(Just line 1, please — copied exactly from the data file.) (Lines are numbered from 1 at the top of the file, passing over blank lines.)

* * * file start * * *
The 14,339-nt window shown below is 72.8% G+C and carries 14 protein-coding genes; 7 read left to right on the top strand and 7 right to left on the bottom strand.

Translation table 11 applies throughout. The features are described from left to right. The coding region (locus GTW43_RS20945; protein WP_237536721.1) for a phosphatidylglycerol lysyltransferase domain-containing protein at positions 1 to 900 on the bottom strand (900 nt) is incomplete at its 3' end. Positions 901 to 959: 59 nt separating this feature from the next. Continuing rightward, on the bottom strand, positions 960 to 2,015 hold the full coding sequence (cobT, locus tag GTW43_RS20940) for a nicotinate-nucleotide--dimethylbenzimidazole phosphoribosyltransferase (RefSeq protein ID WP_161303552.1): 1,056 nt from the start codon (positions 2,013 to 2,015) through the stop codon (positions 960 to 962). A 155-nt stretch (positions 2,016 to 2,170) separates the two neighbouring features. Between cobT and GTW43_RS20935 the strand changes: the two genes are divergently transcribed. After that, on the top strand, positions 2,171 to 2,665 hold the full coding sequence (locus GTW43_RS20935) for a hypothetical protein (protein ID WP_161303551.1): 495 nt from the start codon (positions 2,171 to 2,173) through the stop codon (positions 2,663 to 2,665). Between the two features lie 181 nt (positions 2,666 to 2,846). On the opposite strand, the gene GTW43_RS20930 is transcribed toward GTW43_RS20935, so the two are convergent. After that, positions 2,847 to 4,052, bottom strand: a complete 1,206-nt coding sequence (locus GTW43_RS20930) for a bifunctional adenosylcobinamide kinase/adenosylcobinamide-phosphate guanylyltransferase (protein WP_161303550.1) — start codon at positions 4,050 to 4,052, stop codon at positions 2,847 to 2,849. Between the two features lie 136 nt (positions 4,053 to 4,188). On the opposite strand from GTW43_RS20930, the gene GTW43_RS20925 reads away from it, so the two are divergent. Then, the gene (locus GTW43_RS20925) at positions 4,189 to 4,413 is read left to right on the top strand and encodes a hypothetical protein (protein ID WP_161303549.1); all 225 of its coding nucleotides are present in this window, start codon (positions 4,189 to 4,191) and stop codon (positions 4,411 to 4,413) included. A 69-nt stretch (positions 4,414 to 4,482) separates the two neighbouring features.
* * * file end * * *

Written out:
The 14,339-nt window shown below is 72.8% G+C and carries 14 protein-coding genes; 7 read left to right on the top strand and 7 right to left on the bottom strand.